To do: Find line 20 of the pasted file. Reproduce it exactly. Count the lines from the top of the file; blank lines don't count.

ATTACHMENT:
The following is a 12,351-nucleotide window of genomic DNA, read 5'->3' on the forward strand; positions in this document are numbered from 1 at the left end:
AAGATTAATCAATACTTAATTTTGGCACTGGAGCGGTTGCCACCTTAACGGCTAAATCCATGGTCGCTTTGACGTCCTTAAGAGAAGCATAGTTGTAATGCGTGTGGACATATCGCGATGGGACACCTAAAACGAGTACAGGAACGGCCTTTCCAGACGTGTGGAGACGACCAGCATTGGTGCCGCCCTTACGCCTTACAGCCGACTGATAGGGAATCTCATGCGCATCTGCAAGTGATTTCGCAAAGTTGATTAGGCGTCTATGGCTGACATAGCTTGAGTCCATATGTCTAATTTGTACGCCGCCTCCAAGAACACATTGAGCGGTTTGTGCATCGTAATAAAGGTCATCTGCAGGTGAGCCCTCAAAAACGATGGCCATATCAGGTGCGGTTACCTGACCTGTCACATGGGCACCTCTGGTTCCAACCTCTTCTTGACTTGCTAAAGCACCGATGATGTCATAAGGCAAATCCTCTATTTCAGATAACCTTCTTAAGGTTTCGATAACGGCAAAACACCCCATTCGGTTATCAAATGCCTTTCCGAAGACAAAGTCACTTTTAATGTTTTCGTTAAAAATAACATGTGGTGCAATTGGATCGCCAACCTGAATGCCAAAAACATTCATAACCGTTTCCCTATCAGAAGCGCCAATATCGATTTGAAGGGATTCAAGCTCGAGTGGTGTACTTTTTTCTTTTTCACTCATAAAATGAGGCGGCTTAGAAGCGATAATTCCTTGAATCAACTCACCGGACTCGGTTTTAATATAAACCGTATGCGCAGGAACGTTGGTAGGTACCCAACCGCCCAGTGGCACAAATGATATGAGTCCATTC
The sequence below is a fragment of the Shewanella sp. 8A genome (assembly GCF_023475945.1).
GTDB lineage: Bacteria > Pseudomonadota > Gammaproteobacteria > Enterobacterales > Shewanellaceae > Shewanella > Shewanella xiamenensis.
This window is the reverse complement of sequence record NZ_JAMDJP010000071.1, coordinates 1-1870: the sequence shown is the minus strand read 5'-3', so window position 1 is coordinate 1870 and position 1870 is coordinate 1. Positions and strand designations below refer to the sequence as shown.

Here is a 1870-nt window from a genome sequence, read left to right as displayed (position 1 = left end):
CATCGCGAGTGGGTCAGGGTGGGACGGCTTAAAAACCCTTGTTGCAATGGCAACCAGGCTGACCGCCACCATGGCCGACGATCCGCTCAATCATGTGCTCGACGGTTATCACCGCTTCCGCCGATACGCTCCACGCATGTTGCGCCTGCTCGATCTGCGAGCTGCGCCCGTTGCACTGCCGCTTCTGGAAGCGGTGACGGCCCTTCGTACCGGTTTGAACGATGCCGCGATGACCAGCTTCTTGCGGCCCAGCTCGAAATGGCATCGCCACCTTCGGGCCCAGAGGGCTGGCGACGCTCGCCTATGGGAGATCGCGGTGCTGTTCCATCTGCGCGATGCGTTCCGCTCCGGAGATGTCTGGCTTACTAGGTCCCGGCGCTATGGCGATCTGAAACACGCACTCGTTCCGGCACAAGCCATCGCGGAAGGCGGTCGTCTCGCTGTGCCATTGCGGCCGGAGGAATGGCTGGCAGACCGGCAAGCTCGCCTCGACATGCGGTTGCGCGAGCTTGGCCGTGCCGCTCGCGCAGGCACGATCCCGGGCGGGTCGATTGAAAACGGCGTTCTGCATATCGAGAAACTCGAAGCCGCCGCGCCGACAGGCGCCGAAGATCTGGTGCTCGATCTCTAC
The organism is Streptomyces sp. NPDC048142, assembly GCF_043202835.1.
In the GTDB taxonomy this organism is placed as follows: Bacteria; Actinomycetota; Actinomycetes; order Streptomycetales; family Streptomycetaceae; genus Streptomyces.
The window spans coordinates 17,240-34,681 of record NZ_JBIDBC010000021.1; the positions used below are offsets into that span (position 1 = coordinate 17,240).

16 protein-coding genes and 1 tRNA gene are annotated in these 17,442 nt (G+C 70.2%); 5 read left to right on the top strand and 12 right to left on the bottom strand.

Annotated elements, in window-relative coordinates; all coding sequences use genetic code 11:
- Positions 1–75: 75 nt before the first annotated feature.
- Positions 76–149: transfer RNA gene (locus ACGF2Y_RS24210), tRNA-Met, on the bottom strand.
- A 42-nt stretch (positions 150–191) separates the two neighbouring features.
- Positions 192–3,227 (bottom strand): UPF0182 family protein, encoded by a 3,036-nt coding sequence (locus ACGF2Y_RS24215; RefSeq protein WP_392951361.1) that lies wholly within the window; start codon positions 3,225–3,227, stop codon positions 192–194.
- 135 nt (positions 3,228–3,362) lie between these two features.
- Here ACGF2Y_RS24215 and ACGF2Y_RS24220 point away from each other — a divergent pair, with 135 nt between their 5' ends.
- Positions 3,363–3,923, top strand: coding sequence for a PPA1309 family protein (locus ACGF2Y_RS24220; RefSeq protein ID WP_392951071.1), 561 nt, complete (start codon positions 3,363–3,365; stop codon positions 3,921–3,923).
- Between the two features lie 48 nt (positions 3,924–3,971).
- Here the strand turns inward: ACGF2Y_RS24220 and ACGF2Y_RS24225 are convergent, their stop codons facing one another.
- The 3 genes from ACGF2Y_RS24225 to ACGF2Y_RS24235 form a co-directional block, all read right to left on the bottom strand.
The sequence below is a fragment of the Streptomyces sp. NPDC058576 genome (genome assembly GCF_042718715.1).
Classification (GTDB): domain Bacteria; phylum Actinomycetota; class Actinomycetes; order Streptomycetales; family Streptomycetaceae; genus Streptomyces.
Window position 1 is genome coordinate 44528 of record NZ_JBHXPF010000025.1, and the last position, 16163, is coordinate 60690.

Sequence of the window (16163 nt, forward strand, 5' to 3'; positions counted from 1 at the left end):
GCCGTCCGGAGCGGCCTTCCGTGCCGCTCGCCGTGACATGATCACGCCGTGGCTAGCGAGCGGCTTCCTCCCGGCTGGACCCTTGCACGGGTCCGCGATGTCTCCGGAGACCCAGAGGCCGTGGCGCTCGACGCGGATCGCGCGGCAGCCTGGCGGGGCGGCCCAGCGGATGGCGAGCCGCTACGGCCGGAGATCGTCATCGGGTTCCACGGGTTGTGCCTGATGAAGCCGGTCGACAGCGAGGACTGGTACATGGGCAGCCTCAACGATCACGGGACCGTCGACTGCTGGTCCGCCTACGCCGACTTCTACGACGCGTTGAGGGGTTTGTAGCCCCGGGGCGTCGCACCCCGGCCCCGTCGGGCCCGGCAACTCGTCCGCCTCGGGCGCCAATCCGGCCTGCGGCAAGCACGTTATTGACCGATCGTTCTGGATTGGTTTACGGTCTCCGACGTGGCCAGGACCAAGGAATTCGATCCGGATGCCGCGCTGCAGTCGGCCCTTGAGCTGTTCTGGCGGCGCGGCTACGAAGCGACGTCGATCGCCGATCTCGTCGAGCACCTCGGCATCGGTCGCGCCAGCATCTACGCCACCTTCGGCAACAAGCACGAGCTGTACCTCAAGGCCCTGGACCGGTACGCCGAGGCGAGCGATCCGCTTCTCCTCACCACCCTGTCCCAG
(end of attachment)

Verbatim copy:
- Between the two features lie 48 nt (positions 3,924–3,971).